As we drive up the main road – Chesterfield Avenue – we can see how it was laid out over 300 years ago. On our left we can see the Wellington monument, so let’s pull over and have a closer look. The Monument is a 62 metres tall obelisk commemorating the victories of the Duke of Wellington. It is the largest obelisk in Europe and would have been even higher if the publicly subscribed funding had not run out. Designed by Robert Smirke, there are four bronze plaques cast from cannon captured at the Battle of Waterloo—three of which have pictorial representations of Wellington’s career while the fourth has an inscription at the base of the obelisk.
In the distance we can see a second notable monument Known as the “Phoenix Column” . This is a Corinthian column carved from Portland Stone , with a phoenix on the capital, which was erected by the Earl of Chesterfield during his viceregality 1747. I have to tell you I still get a funny feeling in the pit of my stomach at the sight of this monument. During my running days I entered several half marathons that took place in the phoenix park, and the course was made up of three laps of the park ;with a long stretch running up Chesterfield avenue, turning left at the monument. I had to pass it several times during the race and especially during the last lap it was a real struggle, as I looked up the arrow straight road the monument looked like a dot in the distance and I felt that I would never reach the spot ..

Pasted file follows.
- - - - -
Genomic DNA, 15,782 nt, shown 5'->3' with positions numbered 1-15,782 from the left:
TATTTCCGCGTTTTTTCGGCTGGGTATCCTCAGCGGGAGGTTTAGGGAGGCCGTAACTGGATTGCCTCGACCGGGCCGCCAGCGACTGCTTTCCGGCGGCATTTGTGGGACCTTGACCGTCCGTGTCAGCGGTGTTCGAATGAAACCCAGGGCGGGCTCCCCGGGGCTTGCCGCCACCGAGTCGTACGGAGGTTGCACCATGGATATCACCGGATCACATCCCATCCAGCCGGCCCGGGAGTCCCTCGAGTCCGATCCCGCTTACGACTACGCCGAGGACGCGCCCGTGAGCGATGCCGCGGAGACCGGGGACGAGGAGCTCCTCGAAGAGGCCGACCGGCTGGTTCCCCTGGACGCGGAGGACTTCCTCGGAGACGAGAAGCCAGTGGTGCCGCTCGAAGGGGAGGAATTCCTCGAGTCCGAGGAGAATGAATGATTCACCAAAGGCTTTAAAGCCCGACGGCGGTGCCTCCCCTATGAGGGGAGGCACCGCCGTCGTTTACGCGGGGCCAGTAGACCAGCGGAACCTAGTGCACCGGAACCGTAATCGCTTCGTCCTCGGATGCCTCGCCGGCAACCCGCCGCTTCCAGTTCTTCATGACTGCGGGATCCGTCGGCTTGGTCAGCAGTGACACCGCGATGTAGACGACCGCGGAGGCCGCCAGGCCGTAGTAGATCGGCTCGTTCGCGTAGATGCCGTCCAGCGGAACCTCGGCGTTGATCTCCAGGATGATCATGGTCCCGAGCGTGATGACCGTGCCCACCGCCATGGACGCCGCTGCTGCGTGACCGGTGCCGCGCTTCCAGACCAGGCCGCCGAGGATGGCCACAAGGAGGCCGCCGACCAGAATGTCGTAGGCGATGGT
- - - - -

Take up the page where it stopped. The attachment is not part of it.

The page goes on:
Let’s turn left , and we can see a fine entrance ; this is Deerfield Residence and is the official residence of the United States Ambassador to Ireland . I remember coming here as a small child to see J F Kennedy drive past on his historic visit to Ireland in June 1963.
A little further on is another important site , the papal cross; It was erected in September 1979 for the papal visit of John Paul II , and over a million people came his to celebrate mass . I was in the crowd that day, for me it was a really memorable occasion. The grounds over which the cross stands is known as the fifteen acres – although is much larger than that. Far away ( and too far to photograph ) I can see a herd of herd of wild fallow deer – the deer have roamed the park since the 17th century !!
The park is famed for its wildlife . I am told There are 351 identified plant species in the park; three of these are rare and protected. The park has retained almost all of its old grasslands and woodlands and also has rare examples of wetlands. I read that almost 30% of the park is covered by trees, mainly broadleaf. A birdwatch survey found 72 species of bird including common buzzard, Eurasian sparrowhawk, common kestrel and Eurasian jay. The great spotted woodpecker, Ireland’s newest breeding bird, has been seen in the park several times, and the long-eared owl has was confirmed as a breeding species !